Friday AM update:
Not too much new to speak of… We will see off and on rain showers today and tomorrow in Northern Utah before we start to dry out on Sunday. A weak cold front will cool us off from the 80s to the 70s on about Wednesday of next week. We’ll warm back up again before what is looking like a much strong trough dives into the Great Basin next weekend (September 21-22). This trough is a long ways out, but both the GFS and the Euro models are currently forecasting a dramatic drop in temperatures and a chance for snow in the high elevations (above 8K feet). We’ll have to keep an eye on this over the coming days . . .
Low pressure system responsible for bringing days of rain to the area, especially Southern Utah, is slowly moving north roughly along the Nevada-Utah border. This low will spin just to our west through Saturday before finally lifting north and east. Expect periods of rain throughout the next few days, some of it heavy. Afternoons will be the most likely candidate for heavy rain with the combination of heating and moisture.
This low has caused widespread flooding in Southern Utah over the past few days. Normally dry slot canyons are now running with water throughout canyonland with rivers near or above flood stage. Last night, an upslope flow along Colorado’s Front Range brought up to 7″ of rain from Denver north to the Wyoming border, with extensive flooding reported. Northern Utah likely won’t see quite that much rain, but we will see more showers on top of already damp soil. Burn scars may be susceptible to flooding issues through the weekend.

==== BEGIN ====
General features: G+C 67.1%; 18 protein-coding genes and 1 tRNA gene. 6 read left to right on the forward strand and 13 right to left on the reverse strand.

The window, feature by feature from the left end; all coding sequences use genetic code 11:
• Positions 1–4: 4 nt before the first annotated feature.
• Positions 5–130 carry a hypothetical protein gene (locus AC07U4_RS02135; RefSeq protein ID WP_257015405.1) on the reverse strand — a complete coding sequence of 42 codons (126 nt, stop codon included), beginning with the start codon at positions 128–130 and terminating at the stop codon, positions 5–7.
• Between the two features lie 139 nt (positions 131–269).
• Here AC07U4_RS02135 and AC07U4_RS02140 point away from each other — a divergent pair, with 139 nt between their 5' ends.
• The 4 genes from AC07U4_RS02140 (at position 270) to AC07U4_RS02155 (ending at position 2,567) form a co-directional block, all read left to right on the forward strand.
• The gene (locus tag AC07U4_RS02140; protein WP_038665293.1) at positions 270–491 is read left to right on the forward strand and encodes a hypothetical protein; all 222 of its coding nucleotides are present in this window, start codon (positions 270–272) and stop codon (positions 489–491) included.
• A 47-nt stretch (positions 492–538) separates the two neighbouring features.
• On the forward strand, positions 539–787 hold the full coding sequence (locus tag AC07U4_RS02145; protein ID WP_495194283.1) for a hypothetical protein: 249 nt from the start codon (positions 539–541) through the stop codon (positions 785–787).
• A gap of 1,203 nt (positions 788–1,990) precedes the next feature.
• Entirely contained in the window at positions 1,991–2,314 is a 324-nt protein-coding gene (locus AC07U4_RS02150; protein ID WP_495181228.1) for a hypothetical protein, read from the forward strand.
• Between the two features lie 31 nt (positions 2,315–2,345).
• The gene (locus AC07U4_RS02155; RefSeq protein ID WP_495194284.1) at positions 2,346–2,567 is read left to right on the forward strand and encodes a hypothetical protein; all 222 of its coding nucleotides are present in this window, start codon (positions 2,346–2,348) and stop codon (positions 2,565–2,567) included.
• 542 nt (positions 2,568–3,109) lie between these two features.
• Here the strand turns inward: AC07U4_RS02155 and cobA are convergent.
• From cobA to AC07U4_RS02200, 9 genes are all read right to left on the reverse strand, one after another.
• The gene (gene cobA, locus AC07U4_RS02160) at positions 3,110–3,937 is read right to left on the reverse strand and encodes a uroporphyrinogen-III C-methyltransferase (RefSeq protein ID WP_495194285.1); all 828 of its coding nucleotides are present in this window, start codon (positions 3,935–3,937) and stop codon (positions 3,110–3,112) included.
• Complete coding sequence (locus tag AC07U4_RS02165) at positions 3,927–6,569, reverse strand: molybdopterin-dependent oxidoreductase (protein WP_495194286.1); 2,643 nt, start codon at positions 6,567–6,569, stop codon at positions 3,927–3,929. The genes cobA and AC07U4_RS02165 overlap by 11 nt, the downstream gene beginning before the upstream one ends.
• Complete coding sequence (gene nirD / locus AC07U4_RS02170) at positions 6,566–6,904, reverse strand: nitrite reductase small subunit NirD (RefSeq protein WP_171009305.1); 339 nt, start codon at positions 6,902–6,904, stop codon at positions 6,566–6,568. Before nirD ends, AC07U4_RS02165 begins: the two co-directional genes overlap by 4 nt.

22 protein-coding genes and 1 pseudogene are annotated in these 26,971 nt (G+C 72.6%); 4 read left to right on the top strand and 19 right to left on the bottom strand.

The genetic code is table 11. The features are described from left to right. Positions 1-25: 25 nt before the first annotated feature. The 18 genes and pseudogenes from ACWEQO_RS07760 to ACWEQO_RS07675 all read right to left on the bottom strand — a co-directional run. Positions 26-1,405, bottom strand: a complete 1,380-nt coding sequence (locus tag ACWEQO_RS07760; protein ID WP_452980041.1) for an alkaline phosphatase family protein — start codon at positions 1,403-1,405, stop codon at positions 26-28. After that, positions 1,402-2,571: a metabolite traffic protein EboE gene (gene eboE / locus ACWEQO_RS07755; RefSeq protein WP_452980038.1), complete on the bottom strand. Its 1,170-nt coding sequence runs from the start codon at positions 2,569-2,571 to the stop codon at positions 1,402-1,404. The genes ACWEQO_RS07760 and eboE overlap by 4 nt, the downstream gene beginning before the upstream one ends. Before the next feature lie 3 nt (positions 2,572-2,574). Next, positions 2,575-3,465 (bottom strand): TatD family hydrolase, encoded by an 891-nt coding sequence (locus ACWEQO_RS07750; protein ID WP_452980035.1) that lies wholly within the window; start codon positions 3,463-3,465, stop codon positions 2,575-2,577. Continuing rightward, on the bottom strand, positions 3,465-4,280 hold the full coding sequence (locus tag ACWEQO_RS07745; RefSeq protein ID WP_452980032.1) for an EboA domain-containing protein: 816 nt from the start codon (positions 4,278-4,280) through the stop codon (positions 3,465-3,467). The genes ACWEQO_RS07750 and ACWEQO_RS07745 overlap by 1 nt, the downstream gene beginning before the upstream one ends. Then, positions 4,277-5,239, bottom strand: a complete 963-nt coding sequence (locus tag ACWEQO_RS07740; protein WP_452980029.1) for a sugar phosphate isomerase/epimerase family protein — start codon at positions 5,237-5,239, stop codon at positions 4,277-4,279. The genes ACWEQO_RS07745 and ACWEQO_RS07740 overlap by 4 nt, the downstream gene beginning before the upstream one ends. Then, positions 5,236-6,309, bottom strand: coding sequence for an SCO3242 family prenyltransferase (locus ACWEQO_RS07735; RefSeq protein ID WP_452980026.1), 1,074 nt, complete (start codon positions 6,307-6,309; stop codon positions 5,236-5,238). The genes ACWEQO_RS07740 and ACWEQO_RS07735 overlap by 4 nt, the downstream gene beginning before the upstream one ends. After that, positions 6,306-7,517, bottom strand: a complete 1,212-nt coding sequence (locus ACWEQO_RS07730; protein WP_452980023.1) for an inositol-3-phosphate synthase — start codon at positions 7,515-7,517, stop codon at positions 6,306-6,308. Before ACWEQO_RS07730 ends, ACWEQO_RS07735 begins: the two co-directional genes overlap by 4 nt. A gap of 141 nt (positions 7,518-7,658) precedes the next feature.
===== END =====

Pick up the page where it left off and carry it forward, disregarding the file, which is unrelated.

We will finally dry out on Sunday into next week with warmer weather for the early week. Things get a little more interesting later next week as a large scale trough, our first of the Fall season is expected to develop and drop into the Pacific Northwest and Northern Rockies. We mentioned a few days ago that this should bring us at the very least some clouds, breezes, and more Autumn-like temperatures. That still holds. However, yesterday’s 12z run of the ECMWF (Euro) showed an unseasonably deep and cold trough digging into the west around the 21st of September, coincidentally the astronomical and official beginning of Autumn. This is what the EC looked like:
You can see how cold and deep this trough is over the West. Unfortunately, this morning’s 00z model backed off on the idea a bit. Essentially, if the cold, deeper version were to verify, we’d likely see much colder weather with our first measurable snowfall in the Wasatch. However, if today’s run or the GFS verify, we’d likely see cooler, breezy weather with a chance for a dusting on the highest peaks. The smart money is on this morning’s run. But still, it is our first real chance to see a little white stuff up high. Of course, snow in September is useless except as a teaser for winter. Perhaps for the fishers, hunters and mountain bikers out there — it’s best if we wait just a few more weeks for winter to arrive anyway.
Main message is we are at least guaranteed to see more Fall-like weather as we head into the second half of September. This is obviously very typical as we are now approaching Fall (go figure, right?). For you strange warm weather lovers out there, we normally see an Indian Summer in October, so don’t say goodbye to the 80s quite yet.
More on this developing pattern as we get closer and the models reach some kind of consensus . . .